Outside of the drug profits, all of this self-destruction is socially expensive, too. The estimated US suicide death expense was more than $44 billion in 2010. Even the failures are far from cheap, costing about $2 billion for medical care plus $4.3 billion in lost wages and productivity and other costs. In a so-called capitalist society, you’d think the shear expense of suicide—successful and unsuccessful—would make us do something about all of this self-destruction. Don’t get me wrong. We’re not the worst, most suicidal, country in the world. In fact, we’re #30 behind such wonderful places as Greenland (#1), Lithuania, South Korea, Kazakhstan, Croatia, Russia, Poland, and South Africa. Also, we’re slightly less self-destructive than Japan, Belgium, Finland, Austria, and France. The top ten suicidal countries have some pretty amazing rates of self-destruction from 83/100,000 down to 20/100,000. From there on, though, the next 50 slowly decline in self-annihilation from 20/100,000 to 10/100,000. The USofA is pretty much in the same territory as Bulgaria, Germany, Sweden, Czech Republic, Cuba, Romania, and the UK. Apparently, political and economy systems are disconnected from suicide rates. Neither capitalism, monarchies, fascism, communism, socialism, dictatorships, democracies, anarchy, order, rich, poor, middle class, rural, urban, suburban, and every other description I can use with which to describe a society seems to produce relatively the same rate of self-hate.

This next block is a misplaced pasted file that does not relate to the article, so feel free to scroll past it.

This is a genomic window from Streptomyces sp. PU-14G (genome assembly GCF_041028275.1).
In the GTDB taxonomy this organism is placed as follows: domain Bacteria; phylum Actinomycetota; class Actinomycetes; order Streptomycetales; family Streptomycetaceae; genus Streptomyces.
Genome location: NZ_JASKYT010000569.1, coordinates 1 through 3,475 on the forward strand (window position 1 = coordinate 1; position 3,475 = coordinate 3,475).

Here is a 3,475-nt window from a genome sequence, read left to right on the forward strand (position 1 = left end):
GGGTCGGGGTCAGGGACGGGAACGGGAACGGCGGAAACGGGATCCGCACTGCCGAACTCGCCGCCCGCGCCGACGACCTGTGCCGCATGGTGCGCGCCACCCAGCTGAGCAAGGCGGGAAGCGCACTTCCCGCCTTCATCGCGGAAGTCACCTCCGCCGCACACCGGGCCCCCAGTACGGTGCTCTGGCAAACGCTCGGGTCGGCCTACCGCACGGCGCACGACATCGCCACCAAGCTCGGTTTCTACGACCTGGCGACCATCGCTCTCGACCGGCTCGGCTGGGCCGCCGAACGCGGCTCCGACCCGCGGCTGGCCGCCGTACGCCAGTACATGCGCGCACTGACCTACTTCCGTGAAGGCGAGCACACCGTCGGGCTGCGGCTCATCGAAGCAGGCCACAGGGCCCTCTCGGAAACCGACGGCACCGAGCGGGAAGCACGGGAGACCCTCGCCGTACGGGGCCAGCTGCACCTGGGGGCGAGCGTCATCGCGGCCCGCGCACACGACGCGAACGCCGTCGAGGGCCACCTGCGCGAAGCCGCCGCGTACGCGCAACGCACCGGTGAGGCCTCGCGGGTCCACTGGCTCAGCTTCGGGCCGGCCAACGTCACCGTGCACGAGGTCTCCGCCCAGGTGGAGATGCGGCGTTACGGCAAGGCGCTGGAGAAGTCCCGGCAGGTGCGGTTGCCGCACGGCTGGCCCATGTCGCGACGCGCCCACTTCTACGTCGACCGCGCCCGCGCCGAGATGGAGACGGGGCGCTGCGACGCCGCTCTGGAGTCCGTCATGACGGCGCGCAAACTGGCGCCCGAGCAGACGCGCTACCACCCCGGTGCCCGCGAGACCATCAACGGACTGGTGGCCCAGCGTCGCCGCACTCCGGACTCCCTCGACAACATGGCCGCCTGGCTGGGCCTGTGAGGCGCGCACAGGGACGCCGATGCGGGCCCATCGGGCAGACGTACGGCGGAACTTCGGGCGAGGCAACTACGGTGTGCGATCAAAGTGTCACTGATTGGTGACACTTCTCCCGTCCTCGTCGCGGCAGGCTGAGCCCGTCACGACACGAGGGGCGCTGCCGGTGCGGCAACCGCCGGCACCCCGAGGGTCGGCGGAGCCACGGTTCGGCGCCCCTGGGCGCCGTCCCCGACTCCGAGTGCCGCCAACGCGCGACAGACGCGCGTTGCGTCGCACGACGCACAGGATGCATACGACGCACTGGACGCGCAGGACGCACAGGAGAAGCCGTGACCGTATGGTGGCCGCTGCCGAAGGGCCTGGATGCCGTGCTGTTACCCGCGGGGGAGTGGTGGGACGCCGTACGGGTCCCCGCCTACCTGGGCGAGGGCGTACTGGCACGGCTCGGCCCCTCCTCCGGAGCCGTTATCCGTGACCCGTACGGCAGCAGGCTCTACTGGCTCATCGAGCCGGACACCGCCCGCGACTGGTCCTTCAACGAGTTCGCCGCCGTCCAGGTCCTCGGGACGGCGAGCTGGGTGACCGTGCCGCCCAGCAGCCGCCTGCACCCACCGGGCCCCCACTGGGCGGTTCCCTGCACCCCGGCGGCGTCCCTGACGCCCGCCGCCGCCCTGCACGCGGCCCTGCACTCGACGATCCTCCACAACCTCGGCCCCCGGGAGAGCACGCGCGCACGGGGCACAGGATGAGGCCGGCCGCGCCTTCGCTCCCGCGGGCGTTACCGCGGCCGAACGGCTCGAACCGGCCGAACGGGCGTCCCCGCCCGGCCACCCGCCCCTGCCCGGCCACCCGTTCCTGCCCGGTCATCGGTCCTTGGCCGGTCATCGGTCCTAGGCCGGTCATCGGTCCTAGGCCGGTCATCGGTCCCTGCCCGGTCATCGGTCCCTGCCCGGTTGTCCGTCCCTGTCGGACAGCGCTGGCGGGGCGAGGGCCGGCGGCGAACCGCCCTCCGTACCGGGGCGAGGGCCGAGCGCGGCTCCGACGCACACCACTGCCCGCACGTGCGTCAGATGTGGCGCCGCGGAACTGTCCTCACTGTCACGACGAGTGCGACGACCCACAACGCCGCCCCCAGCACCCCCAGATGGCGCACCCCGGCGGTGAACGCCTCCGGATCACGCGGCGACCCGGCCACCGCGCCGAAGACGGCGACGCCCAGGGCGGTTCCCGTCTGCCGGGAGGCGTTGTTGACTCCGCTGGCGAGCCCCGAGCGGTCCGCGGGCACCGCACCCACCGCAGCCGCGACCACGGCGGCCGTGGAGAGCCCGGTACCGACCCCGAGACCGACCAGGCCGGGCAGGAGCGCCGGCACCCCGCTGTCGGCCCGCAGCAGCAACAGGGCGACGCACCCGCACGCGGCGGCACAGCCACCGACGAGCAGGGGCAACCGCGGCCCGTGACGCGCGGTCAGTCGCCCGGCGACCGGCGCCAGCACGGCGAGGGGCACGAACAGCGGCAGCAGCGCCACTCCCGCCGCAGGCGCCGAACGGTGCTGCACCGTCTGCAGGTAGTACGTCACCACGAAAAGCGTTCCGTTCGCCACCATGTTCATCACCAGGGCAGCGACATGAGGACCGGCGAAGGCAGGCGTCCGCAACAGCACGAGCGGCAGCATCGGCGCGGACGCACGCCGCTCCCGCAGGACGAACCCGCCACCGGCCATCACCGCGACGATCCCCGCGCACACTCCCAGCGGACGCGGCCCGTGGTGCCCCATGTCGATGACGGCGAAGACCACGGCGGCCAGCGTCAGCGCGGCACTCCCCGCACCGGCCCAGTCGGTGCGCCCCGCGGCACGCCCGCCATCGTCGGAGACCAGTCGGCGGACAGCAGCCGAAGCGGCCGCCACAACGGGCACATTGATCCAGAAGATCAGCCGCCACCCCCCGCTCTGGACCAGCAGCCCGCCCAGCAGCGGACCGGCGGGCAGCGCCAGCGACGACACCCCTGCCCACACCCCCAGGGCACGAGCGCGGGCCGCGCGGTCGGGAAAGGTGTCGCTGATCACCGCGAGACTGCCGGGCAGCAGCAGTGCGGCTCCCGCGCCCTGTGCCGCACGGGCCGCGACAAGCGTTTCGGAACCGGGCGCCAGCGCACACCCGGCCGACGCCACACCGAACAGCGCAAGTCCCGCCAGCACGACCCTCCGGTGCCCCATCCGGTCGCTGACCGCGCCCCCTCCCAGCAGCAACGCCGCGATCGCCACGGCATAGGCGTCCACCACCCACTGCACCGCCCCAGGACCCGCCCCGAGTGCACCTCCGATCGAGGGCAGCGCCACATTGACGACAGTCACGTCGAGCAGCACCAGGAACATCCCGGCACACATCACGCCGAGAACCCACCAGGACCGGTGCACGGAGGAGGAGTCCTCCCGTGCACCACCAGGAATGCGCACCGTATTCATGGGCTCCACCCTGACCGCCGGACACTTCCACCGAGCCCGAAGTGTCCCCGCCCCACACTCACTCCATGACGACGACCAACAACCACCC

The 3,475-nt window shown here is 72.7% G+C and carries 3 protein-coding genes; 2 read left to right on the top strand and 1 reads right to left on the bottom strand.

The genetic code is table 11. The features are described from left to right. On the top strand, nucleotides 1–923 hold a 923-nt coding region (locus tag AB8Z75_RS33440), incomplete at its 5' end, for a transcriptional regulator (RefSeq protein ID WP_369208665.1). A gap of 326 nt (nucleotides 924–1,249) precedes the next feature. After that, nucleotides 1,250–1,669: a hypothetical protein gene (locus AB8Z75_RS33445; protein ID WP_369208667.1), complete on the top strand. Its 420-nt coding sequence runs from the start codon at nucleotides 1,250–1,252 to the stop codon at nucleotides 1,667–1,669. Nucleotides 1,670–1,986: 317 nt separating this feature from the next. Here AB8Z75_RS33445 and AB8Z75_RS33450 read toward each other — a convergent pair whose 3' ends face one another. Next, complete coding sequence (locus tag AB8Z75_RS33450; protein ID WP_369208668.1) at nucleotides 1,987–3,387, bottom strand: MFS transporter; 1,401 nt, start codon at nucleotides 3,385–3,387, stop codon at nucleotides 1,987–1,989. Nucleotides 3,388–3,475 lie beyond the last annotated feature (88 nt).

Greenland, for some reason, is a standout with 1-in-4 Greenlanders attempting to kill themselves every year and with the world’s highest rate of self-destruction. Greenland’s streets are decorate with signs advertising suicide prevention hot lines, “The call is free. No one is alone. Don't be alone with your dark thoughts. Call." So far, that tactic has been ineffective. People, especially teenagers call the hot line and discover that they are, in fact, alone. We are all alone in ourselves. I suspect that, once they hear the usual perfunctory “we are all in this together” drivel they are even more inspired to put an end to their misery.